## The Question :

*355 people think this question is useful*

Most operations in `pandas`

can be accomplished with operator chaining (`groupby`

, `aggregate`

, `apply`

, etc), but the only way I’ve found to filter rows is via normal bracket indexing

df_filtered = df[df['column'] == value]

This is unappealing as it requires I assign `df`

to a variable before being able to filter on its values. Is there something more like the following?

df_filtered = df.mask(lambda x: x['column'] == value)

*The Question Comments :*

## The Answer 1

*413 people think this answer is useful*

I’m not entirely sure what you want, and your last line of code does not help either, but anyway:

“Chained” filtering is done by “chaining” the criteria in the boolean index.

In [96]: df
Out[96]:
A B C D
a 1 4 9 1
b 4 5 0 2
c 5 5 1 0
d 1 3 9 6
In [99]: df[(df.A == 1) & (df.D == 6)]
Out[99]:
A B C D
d 1 3 9 6

If you want to chain methods, you can add your own mask method and use that one.

In [90]: def mask(df, key, value):
....: return df[df[key] == value]
....:
In [92]: pandas.DataFrame.mask = mask
In [93]: df = pandas.DataFrame(np.random.randint(0, 10, (4,4)), index=list('abcd'), columns=list('ABCD'))
In [95]: df.ix['d','A'] = df.ix['a', 'A']
In [96]: df
Out[96]:
A B C D
a 1 4 9 1
b 4 5 0 2
c 5 5 1 0
d 1 3 9 6
In [97]: df.mask('A', 1)
Out[97]:
A B C D
a 1 4 9 1
d 1 3 9 6
In [98]: df.mask('A', 1).mask('D', 6)
Out[98]:
A B C D
d 1 3 9 6

## The Answer 2

*119 people think this answer is useful*

Filters can be chained using a Pandas query:

df = pd.DataFrame(np.random.randn(30, 3), columns=['a','b','c'])
df_filtered = df.query('a > 0').query('0 < b < 2')

Filters can also be combined in a single query:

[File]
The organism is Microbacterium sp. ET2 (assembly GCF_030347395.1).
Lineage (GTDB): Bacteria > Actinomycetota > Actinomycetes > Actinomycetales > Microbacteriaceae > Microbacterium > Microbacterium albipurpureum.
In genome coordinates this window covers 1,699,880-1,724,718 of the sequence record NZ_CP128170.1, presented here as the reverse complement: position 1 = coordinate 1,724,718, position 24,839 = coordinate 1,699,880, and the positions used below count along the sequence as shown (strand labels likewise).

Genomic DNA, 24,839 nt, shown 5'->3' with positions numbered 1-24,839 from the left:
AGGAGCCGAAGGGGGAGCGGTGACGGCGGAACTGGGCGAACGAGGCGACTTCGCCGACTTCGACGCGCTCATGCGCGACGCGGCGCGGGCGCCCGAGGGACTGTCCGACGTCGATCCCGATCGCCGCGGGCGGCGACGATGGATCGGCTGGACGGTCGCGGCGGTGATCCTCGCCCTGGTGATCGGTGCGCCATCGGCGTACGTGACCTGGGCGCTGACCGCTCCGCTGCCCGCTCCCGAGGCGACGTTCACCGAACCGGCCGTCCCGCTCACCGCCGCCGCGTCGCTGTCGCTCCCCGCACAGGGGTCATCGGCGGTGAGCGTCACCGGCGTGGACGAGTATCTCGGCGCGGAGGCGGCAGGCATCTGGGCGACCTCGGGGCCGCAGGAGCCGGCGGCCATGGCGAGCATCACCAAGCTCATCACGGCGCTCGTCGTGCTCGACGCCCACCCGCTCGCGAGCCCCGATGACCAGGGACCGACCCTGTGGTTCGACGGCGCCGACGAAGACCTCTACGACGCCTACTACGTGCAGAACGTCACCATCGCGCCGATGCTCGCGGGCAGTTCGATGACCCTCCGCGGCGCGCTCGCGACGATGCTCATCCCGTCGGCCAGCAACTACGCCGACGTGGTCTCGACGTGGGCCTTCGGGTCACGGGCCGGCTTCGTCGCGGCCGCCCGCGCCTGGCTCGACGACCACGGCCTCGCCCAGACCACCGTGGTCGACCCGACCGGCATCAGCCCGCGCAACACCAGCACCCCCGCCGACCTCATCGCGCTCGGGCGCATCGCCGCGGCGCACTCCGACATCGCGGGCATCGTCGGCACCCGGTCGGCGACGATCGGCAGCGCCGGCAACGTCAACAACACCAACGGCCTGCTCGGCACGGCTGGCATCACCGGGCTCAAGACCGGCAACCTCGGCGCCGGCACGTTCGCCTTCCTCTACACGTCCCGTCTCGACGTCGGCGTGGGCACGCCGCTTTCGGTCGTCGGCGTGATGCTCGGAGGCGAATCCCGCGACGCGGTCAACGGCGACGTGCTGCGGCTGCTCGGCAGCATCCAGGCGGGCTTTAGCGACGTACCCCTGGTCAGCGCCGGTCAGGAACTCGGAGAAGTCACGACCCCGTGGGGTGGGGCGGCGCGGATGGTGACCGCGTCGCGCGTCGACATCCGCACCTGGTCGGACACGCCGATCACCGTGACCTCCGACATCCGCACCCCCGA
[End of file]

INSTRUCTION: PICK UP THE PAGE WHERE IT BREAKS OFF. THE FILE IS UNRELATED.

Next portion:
df_filtered = df.query('a > 0 and 0 < b < 2')

## The Answer 3

*70 people think this answer is useful*

The answer from @lodagro is great. I would extend it by generalizing the mask function as:

def mask(df, f):
return df[f(df)]

Then you can do stuff like:

df.mask(lambda x: x[0] < 0).mask(lambda x: x[1] > 0)

## The Answer 4

*26 people think this answer is useful*

Since version 0.18.1 the `.loc`

method accepts a callable for selection. Together with lambda functions you can create very flexible chainable filters:

import numpy as np
import pandas as pd
df = pd.DataFrame(np.random.randint(0,100,size=(100, 4)), columns=list('ABCD'))
df.loc[lambda df: df.A == 80] # equivalent to df[df.A == 80] but chainable
df.sort_values('A').loc[lambda df: df.A > 80].loc[lambda df: df.B > df.A]

If all you’re doing is filtering, you can also omit the `.loc`

.

## The Answer 5

*16 people think this answer is useful*

I offer this for additional examples. This is the same answer as https://stackoverflow.com/a/28159296/

I’ll add other edits to make this post more useful.

`pandas.DataFrame.query`

`query`

was made for exactly this purpose. Consider the dataframe `df`

import pandas as pd
import numpy as np
np.random.seed([3,1415])
df = pd.DataFrame(
np.random.randint(10, size=(10, 5)),
columns=list('ABCDE')
)
df
A B C D E
0 0 2 7 3 8
1 7 0 6 8 6
2 0 2 0 4 9